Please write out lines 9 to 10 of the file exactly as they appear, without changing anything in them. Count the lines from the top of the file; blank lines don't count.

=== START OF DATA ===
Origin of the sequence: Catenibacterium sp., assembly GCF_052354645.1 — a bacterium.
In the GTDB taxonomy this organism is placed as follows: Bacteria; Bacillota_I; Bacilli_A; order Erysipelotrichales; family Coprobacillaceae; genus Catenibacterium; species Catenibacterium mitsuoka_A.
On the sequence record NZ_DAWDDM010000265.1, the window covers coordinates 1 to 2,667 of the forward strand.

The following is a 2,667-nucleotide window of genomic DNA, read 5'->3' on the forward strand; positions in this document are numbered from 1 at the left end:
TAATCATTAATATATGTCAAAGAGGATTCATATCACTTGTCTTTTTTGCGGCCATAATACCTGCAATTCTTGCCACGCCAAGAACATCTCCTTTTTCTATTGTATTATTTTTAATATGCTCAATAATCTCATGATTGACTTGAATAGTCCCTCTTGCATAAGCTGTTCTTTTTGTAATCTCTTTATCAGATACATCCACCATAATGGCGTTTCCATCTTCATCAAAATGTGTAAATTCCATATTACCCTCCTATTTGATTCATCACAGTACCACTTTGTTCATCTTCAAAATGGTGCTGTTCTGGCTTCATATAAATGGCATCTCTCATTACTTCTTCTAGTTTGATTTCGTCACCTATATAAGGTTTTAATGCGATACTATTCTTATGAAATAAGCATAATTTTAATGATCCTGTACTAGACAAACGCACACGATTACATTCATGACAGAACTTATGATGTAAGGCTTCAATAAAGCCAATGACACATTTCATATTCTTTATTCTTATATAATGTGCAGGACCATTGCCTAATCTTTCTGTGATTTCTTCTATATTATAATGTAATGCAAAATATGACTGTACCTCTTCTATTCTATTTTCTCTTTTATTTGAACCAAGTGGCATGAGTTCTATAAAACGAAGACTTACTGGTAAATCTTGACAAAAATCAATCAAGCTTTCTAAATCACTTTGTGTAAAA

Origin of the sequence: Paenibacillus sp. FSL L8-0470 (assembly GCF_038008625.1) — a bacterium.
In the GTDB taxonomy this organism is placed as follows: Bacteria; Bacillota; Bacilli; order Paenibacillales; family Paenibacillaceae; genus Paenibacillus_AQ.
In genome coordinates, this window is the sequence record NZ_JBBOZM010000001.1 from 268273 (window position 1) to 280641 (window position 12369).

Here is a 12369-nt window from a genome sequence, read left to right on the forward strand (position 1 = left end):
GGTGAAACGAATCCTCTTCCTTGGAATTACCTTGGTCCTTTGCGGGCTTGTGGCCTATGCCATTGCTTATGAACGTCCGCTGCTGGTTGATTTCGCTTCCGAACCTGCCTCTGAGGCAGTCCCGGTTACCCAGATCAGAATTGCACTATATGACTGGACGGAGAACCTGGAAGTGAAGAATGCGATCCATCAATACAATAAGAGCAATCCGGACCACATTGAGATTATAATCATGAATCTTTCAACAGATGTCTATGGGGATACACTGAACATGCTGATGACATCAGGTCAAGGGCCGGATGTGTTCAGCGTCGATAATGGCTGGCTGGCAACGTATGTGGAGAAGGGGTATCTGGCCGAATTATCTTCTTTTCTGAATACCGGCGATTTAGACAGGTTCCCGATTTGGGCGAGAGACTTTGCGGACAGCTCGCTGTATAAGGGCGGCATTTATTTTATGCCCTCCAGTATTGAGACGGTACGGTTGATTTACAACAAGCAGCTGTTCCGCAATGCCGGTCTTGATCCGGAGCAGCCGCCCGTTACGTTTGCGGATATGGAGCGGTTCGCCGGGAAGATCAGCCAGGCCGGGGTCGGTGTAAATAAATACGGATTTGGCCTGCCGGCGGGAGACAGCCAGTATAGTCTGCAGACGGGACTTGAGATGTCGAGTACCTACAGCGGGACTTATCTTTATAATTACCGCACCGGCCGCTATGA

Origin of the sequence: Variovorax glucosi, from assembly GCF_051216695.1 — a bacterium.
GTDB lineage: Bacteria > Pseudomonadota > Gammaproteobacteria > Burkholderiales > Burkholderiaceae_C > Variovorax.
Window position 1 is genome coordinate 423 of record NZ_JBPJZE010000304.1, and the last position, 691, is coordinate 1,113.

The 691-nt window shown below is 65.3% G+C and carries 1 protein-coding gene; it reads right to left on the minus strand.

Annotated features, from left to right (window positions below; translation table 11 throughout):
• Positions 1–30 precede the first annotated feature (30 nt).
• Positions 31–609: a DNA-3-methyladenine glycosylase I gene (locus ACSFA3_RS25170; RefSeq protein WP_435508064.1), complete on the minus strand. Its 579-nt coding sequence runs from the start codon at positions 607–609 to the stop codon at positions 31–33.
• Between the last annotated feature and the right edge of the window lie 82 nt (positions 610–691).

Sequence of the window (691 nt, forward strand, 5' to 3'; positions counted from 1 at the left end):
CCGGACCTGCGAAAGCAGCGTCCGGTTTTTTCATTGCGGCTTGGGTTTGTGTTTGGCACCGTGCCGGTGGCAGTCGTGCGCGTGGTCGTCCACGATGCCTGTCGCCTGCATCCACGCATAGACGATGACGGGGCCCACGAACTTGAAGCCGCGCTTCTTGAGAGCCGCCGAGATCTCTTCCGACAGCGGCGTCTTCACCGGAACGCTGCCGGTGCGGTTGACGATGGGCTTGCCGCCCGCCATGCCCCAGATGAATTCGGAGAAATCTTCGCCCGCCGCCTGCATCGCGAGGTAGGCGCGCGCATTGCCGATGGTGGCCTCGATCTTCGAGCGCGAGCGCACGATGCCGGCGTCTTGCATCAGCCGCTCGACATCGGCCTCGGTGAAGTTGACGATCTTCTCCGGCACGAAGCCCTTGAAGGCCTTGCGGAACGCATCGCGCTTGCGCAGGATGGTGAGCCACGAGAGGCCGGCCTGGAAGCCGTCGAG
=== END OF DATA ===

Here is a 12369-nt window from a genome sequence, read left to right on the forward strand (position 1 = left end):
GGTGAAACGAATCCTCTTCCTTGGAATTACCTTGGTCCTTTGCGGGCTTGTGGCCTATGCCATTGCTTATGAACGTCCGCTGCTGGTTGATTTCGCTTCCGAACCTGCCTCTGAGGCAGTCCCGGTTACCCAGATCAGAATTGCACTATATGACTGGACGGAGAACCTGGAAGTGAAGAATGCGATCCATCAATACAATAAGAGCAATCCGGACCACATTGAGATTATAATCATGAATCTTTCAACAGATGTCTATGGGGATACACTGAACATGCTGATGACATCAGGTCAAGGGCCGGATGTGTTCAGCGTCGATAATGGCTGGCTGGCAACGTATGTGGAGAAGGGGTATCTGGCCGAATTATCTTCTTTTCTGAATACCGGCGATTTAGACAGGTTCCCGATTTGGGCGAGAGACTTTGCGGACAGCTCGCTGTATAAGGGCGGCATTTATTTTATGCCCTCCAGTATTGAGACGGTACGGTTGATTTACAACAAGCAGCTGTTCCGCAATGCCGGTCTTGATCCGGAGCAGCCGCCCGTTACGTTTGCGGATATGGAGCGGTTCGCCGGGAAGATCAGCCAGGCCGGGGTCGGTGTAAATAAATACGGATTTGGCCTGCCGGCGGGAGACAGCCAGTATAGTCTGCAGACGGGACTTGAGATGTCGAGTACCTACAGCGGGACTTATCTTTATAATTACCGCACCGGCCGCTATGA